Whitmarsh credits rumours for Lewis form
McLaren chief reckons 2013 speculation has actually served to focus driver's mind on the here and now in wake of latest pole
Last Updated: September 22, 2012 5:23pm
Lewis Hamilton: Surged to another pole in Singapore
Martin Whitmarsh believes the frenzied speculation over Lewis Hamilton's future has actually helped the McLaren driver solely focus his mind on trying to win the World Championship after the Briton delivered his latest supreme performance in qualifying in Singapore.
Since speculation first broke ahead of the Italian GP that he was considering a move to Mercedes, Hamilton has yet to be beaten on track in any serious session, claiming the pole and win double at Monza and then streaking to another pole on Saturday night under the lights at Marina Bay.
After batting away the speculation in impeccable fashion throughout the Italy weekend, Hamilton informed reporters on Thursday in Singapore that he wouldn't be fielding any further questions over contract talks as there was nothing new to add and since Friday's opening practice session action got underway has continued his impressive form on the track.
Asked by Sky Sports F1's Simon Lazenby whether all the talk of 2013 had actually inadvertently helped the driver keep his mind focused on the racing, McLaren Team Principal Whitmarsh replied: "I think it has actually. In a way I think he's created barriers around himself.
"The result two weeks ago in Monza was good for his confidence and I think he realises that this championship is winnable and for it to be won you've really got to focus now on every result and get every point available to you.
"So I think he's in a really good place and absolutely focused. Quite possibly all the chatter around has caused him to put the barriers up - not focus, not contemplate, not think about it and just drive the racing car, which is good."
The stage for the Q3 fight for pole had been set for an intense duel between Hamilton and reigning World Champion Sebastian Vettel after the pair had lapped the best part of a whole second faster than their nearest rivals in the second knockout stage.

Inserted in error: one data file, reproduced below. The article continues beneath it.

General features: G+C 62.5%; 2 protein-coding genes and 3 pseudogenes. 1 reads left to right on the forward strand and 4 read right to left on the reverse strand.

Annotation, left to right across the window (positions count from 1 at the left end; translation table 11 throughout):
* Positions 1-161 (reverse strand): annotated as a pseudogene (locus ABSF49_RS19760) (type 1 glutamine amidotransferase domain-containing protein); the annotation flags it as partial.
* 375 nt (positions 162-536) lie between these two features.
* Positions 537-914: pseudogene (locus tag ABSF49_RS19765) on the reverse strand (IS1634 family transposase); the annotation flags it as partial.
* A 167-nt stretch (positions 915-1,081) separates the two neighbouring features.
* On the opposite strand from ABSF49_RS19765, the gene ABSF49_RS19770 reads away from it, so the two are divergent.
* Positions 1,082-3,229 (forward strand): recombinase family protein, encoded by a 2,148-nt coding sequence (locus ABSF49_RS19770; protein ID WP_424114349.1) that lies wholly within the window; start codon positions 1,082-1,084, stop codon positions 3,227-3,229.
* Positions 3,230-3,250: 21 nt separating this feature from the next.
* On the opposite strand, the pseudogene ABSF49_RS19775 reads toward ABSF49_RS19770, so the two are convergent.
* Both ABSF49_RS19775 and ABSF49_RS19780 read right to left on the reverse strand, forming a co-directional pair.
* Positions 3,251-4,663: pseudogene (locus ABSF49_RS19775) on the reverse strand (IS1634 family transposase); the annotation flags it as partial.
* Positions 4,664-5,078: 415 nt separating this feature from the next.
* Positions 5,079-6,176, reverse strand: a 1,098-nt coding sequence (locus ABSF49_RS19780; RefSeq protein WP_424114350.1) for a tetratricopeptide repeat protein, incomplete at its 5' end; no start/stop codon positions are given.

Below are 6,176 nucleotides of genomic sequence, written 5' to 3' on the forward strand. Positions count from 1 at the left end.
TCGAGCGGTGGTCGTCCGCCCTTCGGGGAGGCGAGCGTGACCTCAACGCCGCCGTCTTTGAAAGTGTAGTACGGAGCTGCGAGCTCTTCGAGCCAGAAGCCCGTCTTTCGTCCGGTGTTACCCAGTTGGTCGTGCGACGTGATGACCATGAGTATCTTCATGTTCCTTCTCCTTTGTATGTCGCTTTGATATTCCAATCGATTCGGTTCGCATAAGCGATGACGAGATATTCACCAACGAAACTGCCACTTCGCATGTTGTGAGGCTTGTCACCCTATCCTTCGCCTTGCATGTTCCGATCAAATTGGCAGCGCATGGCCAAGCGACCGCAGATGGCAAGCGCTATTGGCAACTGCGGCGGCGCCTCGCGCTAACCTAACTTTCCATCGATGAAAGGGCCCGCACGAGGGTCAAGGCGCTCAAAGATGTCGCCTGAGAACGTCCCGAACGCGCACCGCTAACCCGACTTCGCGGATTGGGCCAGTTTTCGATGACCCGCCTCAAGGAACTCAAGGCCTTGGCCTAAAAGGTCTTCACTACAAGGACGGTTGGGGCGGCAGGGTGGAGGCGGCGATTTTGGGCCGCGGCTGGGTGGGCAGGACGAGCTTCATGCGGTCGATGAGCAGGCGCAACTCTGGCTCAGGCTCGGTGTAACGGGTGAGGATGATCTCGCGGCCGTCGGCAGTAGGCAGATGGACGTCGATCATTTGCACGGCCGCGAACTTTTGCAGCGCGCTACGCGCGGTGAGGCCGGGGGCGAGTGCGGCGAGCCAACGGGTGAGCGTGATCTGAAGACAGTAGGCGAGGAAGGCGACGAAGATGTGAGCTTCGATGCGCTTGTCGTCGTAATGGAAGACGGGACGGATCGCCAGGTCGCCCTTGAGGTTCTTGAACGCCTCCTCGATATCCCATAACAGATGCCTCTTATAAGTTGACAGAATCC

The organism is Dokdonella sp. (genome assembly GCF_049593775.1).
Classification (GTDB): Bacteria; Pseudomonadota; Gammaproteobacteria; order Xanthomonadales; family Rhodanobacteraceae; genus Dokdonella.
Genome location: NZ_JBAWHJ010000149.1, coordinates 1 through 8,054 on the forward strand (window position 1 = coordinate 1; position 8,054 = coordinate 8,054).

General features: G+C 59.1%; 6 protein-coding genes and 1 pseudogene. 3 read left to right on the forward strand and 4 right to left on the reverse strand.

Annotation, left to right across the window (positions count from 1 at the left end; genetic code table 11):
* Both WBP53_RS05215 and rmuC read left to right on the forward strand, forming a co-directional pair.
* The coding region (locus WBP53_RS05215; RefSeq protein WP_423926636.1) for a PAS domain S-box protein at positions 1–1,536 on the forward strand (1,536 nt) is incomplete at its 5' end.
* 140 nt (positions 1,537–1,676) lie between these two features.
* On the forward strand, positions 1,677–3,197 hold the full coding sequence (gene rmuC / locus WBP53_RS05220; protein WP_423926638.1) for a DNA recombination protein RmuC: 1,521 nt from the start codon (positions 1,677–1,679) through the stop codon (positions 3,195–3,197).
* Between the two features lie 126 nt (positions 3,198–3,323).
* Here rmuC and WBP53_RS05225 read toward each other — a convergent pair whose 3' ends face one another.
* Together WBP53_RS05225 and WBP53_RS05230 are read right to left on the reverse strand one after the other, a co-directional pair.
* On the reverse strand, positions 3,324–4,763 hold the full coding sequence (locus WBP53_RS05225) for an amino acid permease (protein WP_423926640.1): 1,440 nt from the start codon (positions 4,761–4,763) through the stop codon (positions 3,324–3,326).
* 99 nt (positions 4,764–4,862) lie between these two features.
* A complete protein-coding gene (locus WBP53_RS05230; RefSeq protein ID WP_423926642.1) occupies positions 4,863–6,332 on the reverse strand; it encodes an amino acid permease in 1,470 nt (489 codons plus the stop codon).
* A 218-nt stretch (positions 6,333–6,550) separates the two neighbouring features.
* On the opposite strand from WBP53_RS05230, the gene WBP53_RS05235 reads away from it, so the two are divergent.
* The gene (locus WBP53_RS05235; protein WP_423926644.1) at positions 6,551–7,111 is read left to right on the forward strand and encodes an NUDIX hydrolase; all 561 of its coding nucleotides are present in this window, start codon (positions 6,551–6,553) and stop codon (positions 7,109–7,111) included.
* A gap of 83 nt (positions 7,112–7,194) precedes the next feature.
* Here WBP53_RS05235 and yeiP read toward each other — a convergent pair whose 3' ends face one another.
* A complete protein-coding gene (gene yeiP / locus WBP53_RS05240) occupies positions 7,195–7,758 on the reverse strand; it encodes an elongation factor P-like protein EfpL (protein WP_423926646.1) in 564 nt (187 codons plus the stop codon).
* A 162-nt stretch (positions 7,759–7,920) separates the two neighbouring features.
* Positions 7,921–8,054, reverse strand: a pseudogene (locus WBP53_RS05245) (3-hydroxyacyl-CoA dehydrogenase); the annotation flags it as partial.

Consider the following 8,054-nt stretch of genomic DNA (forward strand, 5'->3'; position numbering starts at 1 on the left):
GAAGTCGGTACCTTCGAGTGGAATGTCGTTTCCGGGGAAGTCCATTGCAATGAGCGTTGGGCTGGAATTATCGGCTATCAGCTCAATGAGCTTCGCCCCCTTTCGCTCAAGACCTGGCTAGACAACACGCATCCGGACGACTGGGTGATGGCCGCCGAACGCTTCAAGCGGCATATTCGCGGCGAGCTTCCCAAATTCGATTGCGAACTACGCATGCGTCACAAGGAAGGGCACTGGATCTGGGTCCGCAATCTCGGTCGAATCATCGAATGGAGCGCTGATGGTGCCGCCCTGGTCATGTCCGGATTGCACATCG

But with Vettel surprisingly experiencing a difficult final phase, and only qualifying third, Hamilton stormed to pole by over 0.4s from Williams' Pastor Maldonado. Whitmarsh admitted that his driver was in scintillating form and suggested his convincing victory over Vettel would have given him an additional mental boost.
"I think Lewis has been strong here all weekend. He did a great long run yesterday and I think we've just done our work and that showed," he said.
"He's just driven perfectly, a lot of confidence and this is a circuit where you've got to be millimetre perfect. I think he did a great, great job.
"I think Sebastian really fancied his chances in that session and inevitably he's a strong qualifier but I think psychologically that would have been one that's pretty sweet for him."
Maldonado's surge to the other front row slot came as something of a surprise to the paddock and perhaps a nasty one for both Hamilton and McLaren given that Lewis and Pastor have had several run-ins over the past two seasons - most recently at Valencia when the Williams driver took Hamilton out on the final lap of the race.
Whitmarsh expressed mild trepidation about the prospect of the two hard-charging drivers heading into the first corner together, but hopes Hamilton's generally superior speed means they don't have to be unduly worried about the Venezuelan.
"My thoughts were I think if Maldonado is on the inside of the first corner it will be a bit sweaty!" he joked.
"But let's hope we're well clear. He has flashes of great speed and he's done it again here but I think hopefully we can stay out of trouble and drive a sensible race.
"It's a long race and we shouldn't underestimate him - he showed in Barcelona when we should have been there [on pole] by half a second again that he can actually win a race.
"It's a long old slog this one and there's no room for error. So he will have to do all of his laps without errors and that's going to be tough I think."